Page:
Image bar

News from Goldsmiths

Scare factor may lead to mistaken identification

Published: 16 July 2008 16:00

Researchers at Goldsmiths, University of London have conducted a study that highlights the fragility of eyewitness identification used within the criminal justice system. The study shows that stress and fear reduce the likelihood of successful identification, bringing into question a victim's ability to identify the perpetrator of a crime.

Visitors to the London Dungeon were asked to describe and identify an actor encountered in the 'Labyrinth of the Lost' who stepped out to block their path. Whilst they were in the labyrinth, some participants wore a heart rate monitor to measure the level of their anxiety. The researchers found that participants who had experienced a higher state of anxiety were less likely to report correct descriptions of the actor and were less likely to correctly identify him/her in a line-up than participants who had experienced less anxiety.

Most research on the effectiveness of eyewitness identification is likely to overestimate accuracy because the participant witnesses do not feel the fear or stress evoked by crime that would be present in real situations. For ethical reasons, participants in experiments cannot be subjected to the same stress that a victim of crime may experience. This study sought to recreate a similar level of fear and stress, however, by using the scare in the London Dungeon so as to understand what effect such stress may have on memory.

Professor of Psychology, Tim Valentine, who headed the research, emphasised the significance of the results: "We know already that mistaken eyewitness identification is the leading cause of wrongful convictions in the USA. This research takes us a step closer to understanding the problem."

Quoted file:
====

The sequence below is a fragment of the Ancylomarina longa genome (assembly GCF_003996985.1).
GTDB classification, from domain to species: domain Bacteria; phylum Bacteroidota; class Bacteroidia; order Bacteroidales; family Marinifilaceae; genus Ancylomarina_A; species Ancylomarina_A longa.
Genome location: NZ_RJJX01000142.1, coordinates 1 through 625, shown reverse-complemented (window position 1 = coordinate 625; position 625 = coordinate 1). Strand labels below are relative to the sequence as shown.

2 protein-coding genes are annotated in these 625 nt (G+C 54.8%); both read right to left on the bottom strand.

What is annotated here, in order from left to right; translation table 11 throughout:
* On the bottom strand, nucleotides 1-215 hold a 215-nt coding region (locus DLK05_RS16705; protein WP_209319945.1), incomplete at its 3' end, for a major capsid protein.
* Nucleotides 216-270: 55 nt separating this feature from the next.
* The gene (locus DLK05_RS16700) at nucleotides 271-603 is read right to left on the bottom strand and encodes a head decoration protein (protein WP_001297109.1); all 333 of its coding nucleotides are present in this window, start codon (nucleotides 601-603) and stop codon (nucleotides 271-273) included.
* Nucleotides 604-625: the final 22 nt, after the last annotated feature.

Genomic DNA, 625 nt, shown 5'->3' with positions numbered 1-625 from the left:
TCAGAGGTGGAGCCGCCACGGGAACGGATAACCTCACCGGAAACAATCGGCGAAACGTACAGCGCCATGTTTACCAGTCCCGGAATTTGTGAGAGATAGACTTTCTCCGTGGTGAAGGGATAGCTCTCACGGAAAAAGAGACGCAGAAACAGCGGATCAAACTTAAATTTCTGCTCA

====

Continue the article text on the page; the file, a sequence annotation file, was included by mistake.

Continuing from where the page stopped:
"The experience in the Labyrinth of the Lost is much less extreme than the stress a victim of crime may experience, but we still observed a catastrophic failure of identification by visitors who found the experience stressful."

"The research doesn't suggest there is anything wrong with the identification procedures that the police use, but does demonstrate just how difficult it can be for a victim to identify the offender."

Evidence shows that mistaken eyewitness identification is a common cause of miscarriages of justice. 218 people wrongly convicted in the USA have been exonerated by new DNA analysis from crime scene samples. 75% of these cases were the result of mistaken eyewitness identification.


Notes to Editors
The full report, 'Eyewitness Identification Under Stress in the London Dungeon', by Professor Tim Valentine and Jan Mesout, Goldsmiths, University of London is published in Applied Cognitive Psychology and is available at: http://www3.interscience.wiley.com/journal/90511484/issue

Applied Cognitive Psychology seeks to publish the best papers dealing with psychological analyses of memory, learning, thinking, problem solving, language, and consciousness as they occur in the real world. Applied Cognitive Psychology is the official journal of the Society for Applied Research in Memory and Cognition (SARMAC). The aim of the Society is to promote the communication of applied research in memory and cognition within and between the applied and basic research communities. Robert F. Belli is the Editor representing SARMAC, elected by the Governing Board of the Society. Published by Wiley-Blackwell, Applied Cognitive Psychology can be accessed at: www.interscience.wiley.com/journal/acp

For further information
Tim Hirst, Communications and Publicity, tel 020 7919 7970, e-mail t.hirst@gold.ac.uk

Content last modified: 16 Aug 2010

Goldsmiths, University of London, New Cross, London, SE14 6NW, UK
Telephone: + 44 (0)20 7919 7171

Goldsmiths has charitable status

© 2000- Goldsmiths, University of London. Copyright, Disclaimer and Company information | Statement on the use of cookies by Goldsmiths